The west coast, all the way up the Pacific Coast Highway, from San Diego to San Francisco, is where I first gained an appreciation for Eucalyptus trees. I was utterly amazed at what a solitary Euc could do to soften and frame a home’s otherwise desert landscape.
Or completely change the character and offer much needed shade to an entire neighborhood.
Now some Californians have recently turned their backs on Eucs. After planting them for hundreds of years (when/where nothing else would grow) as windbreaks for farms and orchards, for aesthetics, and for timber, they now say it’s time for their invited and gracious guests to go.
Proponents of the “native only” movement” like to co-mingle the “invasive” and “non-native” tags to win their argument against the trees. But not all non-natives are invasive!
The non-native tag is true. Eucs are native to Australia and belong to the Myrtaceae family. Yes, just like our beloved Crepe Myrtles.
But keep an open mind when casting off non-natives. They bring much needed species diversity, offer animal shelter, nectar, and sometimes provide a better choice (see dogwoods and elms) than natives in the landscape. And remember, corn, strawberries, avocadoes, chickens, cows, and most of us, are not natives either! I think that claim goes only to the American Indian and fish!!!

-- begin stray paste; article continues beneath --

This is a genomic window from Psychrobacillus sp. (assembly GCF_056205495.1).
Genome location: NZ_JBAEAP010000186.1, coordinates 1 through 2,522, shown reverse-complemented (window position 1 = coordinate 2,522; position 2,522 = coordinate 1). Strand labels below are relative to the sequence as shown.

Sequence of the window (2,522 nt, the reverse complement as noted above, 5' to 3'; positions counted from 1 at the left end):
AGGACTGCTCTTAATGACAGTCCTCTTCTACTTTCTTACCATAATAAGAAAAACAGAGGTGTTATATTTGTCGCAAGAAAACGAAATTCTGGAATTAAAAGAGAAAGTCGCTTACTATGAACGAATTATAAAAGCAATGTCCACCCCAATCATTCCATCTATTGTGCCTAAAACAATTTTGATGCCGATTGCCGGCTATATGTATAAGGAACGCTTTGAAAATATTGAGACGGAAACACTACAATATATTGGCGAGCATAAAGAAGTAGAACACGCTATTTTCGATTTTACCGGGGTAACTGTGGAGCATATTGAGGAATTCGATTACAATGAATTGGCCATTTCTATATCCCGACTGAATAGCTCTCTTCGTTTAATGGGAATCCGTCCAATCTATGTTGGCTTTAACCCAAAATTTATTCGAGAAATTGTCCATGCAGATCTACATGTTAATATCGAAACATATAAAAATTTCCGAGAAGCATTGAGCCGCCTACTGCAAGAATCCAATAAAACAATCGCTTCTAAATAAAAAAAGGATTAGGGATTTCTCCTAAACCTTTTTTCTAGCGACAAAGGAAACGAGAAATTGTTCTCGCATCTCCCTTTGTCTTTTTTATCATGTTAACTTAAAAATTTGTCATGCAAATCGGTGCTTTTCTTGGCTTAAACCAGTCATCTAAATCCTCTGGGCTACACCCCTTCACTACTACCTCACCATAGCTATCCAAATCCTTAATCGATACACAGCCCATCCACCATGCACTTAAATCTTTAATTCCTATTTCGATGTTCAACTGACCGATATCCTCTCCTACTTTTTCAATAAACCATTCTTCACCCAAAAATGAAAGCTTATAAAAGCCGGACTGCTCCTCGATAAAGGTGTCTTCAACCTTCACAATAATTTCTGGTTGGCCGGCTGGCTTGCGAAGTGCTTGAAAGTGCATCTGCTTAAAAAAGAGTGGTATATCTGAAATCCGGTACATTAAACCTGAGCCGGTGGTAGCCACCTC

Alright, enough with all the politics. The real reason for this blog is to share some pictures and surprises from a recent west coast trip and visit to the wonderful world of Disney.
The Anaheim, CA park welcomes over 70,000 visitors a day. I think it was closer to 100,000 when we arrived. Disney’s horticulturists and designers are some of the best in the world. They could choose any plant to welcome their high paying patrons through the gate. But they choose Eucalyptus!
It is a great way to stop and smell the Eucs before paying the piper and mixing with the masses. Also, Eucs as a canopy, is counterintuitive to the argument that they are prone to dropping their limbs. Can’t see the Disney lawyers missing on that one!
The tree lined street was functional in both providing filtered shade and screening the massive parking lots. And the use of Eucs as specimens was prominent at the park’s famous photo-op.
From a gardener’s perspective there was also enough “Disneyfied” stuff to appreciate, and still ask why?
Never got the animal topiary thing! Still, it was good to see - when some in California have turned their back on Eucs – that Disney still has an appreciation for the diverse trees.